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Agencies: More than 200 Knox Naloxone Calls in January

In the war against opioid addiction, there’s one weapon all agencies agree can help: Data.

All the emergency agencies track how many overdose calls they respond to and how many times they use naloxone to reverse the effects of opioid overdose. But there hasn’t been a way to look at all those numbers at once.

That’s changing. On Tuesday, Knox County Health Department epidemiologist Roberta Stern presented “preliminary data” about Knox County overdoses to the Naloxone Community Collaborative, a meeting attended by first responders from all local agencies as well as pharmacists and Metro Drug Coalition.

Some of it was expected. Males are more likely than females to overdose on opioid drugs. Whites are more likely than blacks – more than 10 times more likely, initial data shows.

But some of it was shocking. AMR, for example, gave naloxone 173 times in January alone – one agency, one month.

“That number gave even me pause,” said Karen Pershing, director of Metro Drug Coalition and leader of the collaborative.

With other local agencies, that means emergency responders gave naloxone more than 200 times in Knox County just in January – more than one-fourth of them during a holiday weekend spike.

Stern will aggregate the numbers from 2015 forward that AMR, Knoxville Fire Department, Knoxville Police Department and University of Tennessee Police Department (which has yet to dispense the drugs, as other agencies have arrived to do it) provide. If Knox County Sheriff’s Office begins to carry naloxone – which it expects to do pending a grant from BlueCross BlueShield Foundation, said Randy Nichols, special counsel to the sheriff – she’ll add those.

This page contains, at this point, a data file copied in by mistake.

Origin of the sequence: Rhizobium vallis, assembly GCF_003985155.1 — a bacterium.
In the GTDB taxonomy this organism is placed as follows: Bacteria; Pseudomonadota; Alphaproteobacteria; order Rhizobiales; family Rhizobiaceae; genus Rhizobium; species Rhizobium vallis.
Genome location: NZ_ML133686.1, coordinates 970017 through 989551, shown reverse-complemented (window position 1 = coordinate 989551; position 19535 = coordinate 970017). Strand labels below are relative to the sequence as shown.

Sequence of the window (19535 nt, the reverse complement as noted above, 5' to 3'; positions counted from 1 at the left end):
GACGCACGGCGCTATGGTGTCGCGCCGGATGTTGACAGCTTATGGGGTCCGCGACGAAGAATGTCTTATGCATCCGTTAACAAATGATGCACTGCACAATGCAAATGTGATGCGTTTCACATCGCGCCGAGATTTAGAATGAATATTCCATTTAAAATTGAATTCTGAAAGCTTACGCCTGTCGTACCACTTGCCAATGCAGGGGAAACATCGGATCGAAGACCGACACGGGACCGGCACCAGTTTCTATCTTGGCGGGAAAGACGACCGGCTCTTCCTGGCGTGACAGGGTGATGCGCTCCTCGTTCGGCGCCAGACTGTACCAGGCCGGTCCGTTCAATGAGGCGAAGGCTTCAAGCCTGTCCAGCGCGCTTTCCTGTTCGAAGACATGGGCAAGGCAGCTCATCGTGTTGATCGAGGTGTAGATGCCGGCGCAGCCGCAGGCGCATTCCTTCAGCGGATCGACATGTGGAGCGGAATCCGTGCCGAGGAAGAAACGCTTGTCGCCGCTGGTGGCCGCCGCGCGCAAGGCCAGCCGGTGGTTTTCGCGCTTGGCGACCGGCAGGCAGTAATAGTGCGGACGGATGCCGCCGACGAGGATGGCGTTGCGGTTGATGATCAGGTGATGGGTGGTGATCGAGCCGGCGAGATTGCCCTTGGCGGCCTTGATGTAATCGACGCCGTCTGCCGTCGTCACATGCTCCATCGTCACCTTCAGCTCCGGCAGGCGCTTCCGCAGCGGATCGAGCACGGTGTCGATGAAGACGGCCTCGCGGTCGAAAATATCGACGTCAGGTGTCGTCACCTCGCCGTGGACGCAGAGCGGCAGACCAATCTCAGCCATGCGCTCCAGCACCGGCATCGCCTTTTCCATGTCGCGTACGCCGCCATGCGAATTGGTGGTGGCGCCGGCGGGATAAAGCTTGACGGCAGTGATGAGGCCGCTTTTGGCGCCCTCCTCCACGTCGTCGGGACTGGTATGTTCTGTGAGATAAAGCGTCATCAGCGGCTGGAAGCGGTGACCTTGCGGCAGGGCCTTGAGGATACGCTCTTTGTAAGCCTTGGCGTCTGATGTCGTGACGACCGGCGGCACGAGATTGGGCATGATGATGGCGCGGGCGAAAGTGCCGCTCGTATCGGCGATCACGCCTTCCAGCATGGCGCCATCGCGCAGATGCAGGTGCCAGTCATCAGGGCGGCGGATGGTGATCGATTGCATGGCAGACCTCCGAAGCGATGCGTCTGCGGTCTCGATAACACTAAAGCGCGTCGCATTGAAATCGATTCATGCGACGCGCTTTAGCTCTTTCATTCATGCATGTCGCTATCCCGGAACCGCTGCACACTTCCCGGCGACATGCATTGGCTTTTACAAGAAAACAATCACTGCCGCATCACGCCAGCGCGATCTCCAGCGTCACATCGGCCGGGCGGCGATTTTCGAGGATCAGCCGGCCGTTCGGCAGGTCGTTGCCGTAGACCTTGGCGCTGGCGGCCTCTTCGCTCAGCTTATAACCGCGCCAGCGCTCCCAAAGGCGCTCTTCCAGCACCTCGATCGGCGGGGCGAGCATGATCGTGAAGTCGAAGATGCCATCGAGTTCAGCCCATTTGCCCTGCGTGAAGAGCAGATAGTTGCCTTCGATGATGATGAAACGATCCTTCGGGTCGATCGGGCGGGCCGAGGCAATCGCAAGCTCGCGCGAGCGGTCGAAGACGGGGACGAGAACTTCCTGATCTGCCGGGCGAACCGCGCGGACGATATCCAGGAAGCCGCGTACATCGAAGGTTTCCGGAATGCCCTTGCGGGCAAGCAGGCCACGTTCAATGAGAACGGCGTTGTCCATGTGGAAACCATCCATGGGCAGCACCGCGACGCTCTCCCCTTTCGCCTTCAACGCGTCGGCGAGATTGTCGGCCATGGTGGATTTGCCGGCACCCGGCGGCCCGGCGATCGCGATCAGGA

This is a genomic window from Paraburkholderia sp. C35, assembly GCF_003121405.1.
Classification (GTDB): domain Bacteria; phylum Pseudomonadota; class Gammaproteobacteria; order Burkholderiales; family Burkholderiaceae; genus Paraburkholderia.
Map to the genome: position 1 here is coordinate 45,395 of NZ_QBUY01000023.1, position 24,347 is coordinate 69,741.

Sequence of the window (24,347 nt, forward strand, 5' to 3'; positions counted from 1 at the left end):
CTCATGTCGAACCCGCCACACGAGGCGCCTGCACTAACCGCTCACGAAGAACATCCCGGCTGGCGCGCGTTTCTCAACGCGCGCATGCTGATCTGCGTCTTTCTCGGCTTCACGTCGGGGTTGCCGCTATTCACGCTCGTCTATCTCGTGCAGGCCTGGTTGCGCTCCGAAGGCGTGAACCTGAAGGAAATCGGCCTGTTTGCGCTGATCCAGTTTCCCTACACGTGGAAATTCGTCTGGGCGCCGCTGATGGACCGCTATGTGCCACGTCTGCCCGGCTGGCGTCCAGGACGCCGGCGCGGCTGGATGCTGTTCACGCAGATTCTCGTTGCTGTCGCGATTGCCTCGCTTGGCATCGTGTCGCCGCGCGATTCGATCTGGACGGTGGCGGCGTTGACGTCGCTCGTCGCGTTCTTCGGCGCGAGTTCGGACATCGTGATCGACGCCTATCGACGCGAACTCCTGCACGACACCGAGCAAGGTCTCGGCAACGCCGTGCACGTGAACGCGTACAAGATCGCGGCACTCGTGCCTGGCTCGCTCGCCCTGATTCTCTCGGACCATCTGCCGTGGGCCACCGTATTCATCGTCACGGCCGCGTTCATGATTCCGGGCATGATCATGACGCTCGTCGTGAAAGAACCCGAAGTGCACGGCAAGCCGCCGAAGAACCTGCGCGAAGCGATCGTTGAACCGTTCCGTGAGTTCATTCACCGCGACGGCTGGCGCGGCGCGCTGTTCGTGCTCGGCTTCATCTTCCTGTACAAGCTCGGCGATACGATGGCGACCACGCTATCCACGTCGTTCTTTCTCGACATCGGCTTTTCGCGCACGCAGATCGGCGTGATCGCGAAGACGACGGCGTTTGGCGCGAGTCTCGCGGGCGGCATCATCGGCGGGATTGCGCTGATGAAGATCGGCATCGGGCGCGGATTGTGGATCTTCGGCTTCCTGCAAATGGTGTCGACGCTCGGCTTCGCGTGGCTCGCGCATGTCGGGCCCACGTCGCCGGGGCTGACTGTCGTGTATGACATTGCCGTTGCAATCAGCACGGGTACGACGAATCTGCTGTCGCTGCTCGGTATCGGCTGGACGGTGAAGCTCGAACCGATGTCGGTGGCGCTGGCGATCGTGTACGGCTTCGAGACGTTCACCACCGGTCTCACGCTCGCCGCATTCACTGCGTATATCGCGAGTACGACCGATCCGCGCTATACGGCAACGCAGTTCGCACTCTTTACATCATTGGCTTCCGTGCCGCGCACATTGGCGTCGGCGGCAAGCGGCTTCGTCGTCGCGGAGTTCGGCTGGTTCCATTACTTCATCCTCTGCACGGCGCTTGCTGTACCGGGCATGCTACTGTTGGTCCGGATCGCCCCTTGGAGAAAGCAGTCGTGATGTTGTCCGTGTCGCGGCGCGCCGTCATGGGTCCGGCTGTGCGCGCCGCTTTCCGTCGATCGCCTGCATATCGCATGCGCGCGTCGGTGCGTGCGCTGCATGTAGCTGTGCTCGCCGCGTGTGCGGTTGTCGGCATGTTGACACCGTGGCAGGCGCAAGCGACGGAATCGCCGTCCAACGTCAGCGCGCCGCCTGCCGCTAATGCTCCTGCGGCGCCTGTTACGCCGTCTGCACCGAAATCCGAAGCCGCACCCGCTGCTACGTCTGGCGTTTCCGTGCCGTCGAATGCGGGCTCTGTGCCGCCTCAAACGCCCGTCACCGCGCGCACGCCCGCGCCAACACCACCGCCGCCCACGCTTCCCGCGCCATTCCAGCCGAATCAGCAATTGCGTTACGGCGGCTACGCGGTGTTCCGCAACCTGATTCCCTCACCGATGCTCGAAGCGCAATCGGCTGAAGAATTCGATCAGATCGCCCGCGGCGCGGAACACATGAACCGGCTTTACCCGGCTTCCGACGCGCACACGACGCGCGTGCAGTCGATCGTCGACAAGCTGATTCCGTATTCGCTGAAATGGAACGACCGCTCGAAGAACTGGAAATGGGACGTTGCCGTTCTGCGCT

Stern expects numbers to change as she continues to get more detailed data from agencies, including Knoxville Police Department, Knoxville Fire Department, AMR (formerly Rural/Metro), and local hospitals.

Already, both AMR and KPD have prepared “heat maps” showing places countywide that receive the most OD calls. While some are expected – downtown by the shelters, public housing projects with known drug problems – the maps show no part of the county is immune.

“This is a problem we’re seeing all across Knoxville,” said Capt. D.J. Corcoran of KFD, whose first responders responded to 368 overdose last year and deployed naloxone 129 times. “I had looked this up at the end of last year and was surprised to discover the wide range of victims, rich or poor; black, white or brown; middle-age, young; pedestrians, motorists; homeowners or renters.”

So far this year, KFD has deployed naloxone 65 times. KPD has used it 14 times. AMR is averaging 40 calls a week. AMR’s number of hospital transports for ODs this January, 121, is more than triple the 38 OD patients the ambulance service transported to hospitals in January 2016 – and not all overdose patients, if given enough naloxone that they’re awakened and alert, will agree to be taken. While some states have statutes requiring people giving naloxone to go on the hospital, Tennessee has no such requirement.

Aggregated data can help identify people who are getting naloxone repeatedly, though the agencies said so far that’s a small number. It could help identify what drugs they’re using – Knox County Regional Forensic Center’s data show three-quarters of the drugs related to death are prescription, but it’s unclear if that’s the same for survivors.

“Part of the problem is that we don’t know what the meds they’re using are,” said Ken Loftis, operations manager for AMR. “They’re only reported through the forensic center," and it's too late to help those patients.

It could even show when people are most likely to OD. (Loftis said AMR’s numbers show 7-8 p.m. is peak call time, with the most overdose calls on Thursdays, followed by Wednesdays and Saturday).

The Forensic Center’s detailed report, which it released in August, showed the highest number of drug deaths in the 35-54 age range, but Stern’s early data indicates the “near-misses” might trend younger.

Pershing sees that as an opportunity to intervene by linking those who survive with naloxone to follow-up care. The data, she said, will allow agencies to better target their approach to the people and places most in need.

“How can we engage with them at the time and create something, change our current delivery system, where we’re not just popping them with naloxone and sending them on their way?” Pershing said. “Can we intervene, can we case manage, can we do something to keep that from continuing?”

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